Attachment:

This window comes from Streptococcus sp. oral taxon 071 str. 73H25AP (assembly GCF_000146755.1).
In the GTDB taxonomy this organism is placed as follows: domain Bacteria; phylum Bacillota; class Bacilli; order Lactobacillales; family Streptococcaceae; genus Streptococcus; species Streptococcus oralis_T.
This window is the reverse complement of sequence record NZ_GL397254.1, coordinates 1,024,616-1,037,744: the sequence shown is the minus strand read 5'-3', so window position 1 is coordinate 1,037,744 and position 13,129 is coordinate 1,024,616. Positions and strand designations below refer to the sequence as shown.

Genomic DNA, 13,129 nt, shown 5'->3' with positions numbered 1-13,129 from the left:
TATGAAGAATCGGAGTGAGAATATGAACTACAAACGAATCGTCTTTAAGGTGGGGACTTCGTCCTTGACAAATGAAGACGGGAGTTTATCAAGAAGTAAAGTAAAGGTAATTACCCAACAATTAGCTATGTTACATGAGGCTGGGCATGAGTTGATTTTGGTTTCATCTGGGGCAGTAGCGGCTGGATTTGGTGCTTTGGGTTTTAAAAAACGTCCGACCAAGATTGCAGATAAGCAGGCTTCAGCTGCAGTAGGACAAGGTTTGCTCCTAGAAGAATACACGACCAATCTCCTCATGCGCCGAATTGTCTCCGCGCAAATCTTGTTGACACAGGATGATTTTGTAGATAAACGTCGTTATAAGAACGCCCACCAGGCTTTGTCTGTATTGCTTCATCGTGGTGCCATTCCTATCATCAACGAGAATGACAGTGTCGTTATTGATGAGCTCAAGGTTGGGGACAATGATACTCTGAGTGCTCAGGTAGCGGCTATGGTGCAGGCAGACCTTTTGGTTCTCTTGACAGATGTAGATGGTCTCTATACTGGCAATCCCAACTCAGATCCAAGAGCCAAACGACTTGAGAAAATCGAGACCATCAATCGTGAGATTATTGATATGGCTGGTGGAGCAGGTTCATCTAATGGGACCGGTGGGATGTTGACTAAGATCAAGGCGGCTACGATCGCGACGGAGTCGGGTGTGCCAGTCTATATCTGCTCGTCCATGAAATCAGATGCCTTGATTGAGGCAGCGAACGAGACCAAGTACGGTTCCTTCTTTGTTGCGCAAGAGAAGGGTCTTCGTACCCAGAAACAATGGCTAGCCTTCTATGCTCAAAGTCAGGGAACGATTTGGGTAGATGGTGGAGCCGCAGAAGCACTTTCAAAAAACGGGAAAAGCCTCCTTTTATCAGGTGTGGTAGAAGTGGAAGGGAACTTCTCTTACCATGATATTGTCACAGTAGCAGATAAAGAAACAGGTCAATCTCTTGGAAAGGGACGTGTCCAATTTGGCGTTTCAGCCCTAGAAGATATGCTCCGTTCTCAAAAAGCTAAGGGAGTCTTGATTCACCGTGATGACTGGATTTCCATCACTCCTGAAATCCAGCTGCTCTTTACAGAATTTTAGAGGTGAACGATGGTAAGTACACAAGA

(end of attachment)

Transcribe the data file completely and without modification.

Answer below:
This window comes from Streptococcus sp. oral taxon 071 str. 73H25AP (assembly GCF_000146755.1).
In the GTDB taxonomy this organism is placed as follows: domain Bacteria; phylum Bacillota; class Bacilli; order Lactobacillales; family Streptococcaceae; genus Streptococcus; species Streptococcus oralis_T.
This window is the reverse complement of sequence record NZ_GL397254.1, coordinates 1,024,616-1,037,744: the sequence shown is the minus strand read 5'-3', so window position 1 is coordinate 1,037,744 and position 13,129 is coordinate 1,024,616. Positions and strand designations below refer to the sequence as shown.

Genomic DNA, 13,129 nt, shown 5'->3' with positions numbered 1-13,129 from the left:
TATGAAGAATCGGAGTGAGAATATGAACTACAAACGAATCGTCTTTAAGGTGGGGACTTCGTCCTTGACAAATGAAGACGGGAGTTTATCAAGAAGTAAAGTAAAGGTAATTACCCAACAATTAGCTATGTTACATGAGGCTGGGCATGAGTTGATTTTGGTTTCATCTGGGGCAGTAGCGGCTGGATTTGGTGCTTTGGGTTTTAAAAAACGTCCGACCAAGATTGCAGATAAGCAGGCTTCAGCTGCAGTAGGACAAGGTTTGCTCCTAGAAGAATACACGACCAATCTCCTCATGCGCCGAATTGTCTCCGCGCAAATCTTGTTGACACAGGATGATTTTGTAGATAAACGTCGTTATAAGAACGCCCACCAGGCTTTGTCTGTATTGCTTCATCGTGGTGCCATTCCTATCATCAACGAGAATGACAGTGTCGTTATTGATGAGCTCAAGGTTGGGGACAATGATACTCTGAGTGCTCAGGTAGCGGCTATGGTGCAGGCAGACCTTTTGGTTCTCTTGACAGATGTAGATGGTCTCTATACTGGCAATCCCAACTCAGATCCAAGAGCCAAACGACTTGAGAAAATCGAGACCATCAATCGTGAGATTATTGATATGGCTGGTGGAGCAGGTTCATCTAATGGGACCGGTGGGATGTTGACTAAGATCAAGGCGGCTACGATCGCGACGGAGTCGGGTGTGCCAGTCTATATCTGCTCGTCCATGAAATCAGATGCCTTGATTGAGGCAGCGAACGAGACCAAGTACGGTTCCTTCTTTGTTGCGCAAGAGAAGGGTCTTCGTACCCAGAAACAATGGCTAGCCTTCTATGCTCAAAGTCAGGGAACGATTTGGGTAGATGGTGGAGCCGCAGAAGCACTTTCAAAAAACGGGAAAAGCCTCCTTTTATCAGGTGTGGTAGAAGTGGAAGGGAACTTCTCTTACCATGATATTGTCACAGTAGCAGATAAAGAAACAGGTCAATCTCTTGGAAAGGGACGTGTCCAATTTGGCGTTTCAGCCCTAGAAGATATGCTCCGTTCTCAAAAAGCTAAGGGAGTCTTGATTCACCGTGATGACTGGATTTCCATCACTCCTGAAATCCAGCTGCTCTTTACAGAATTTTAGAGGTGAACGATGGTAAGTACACAAGA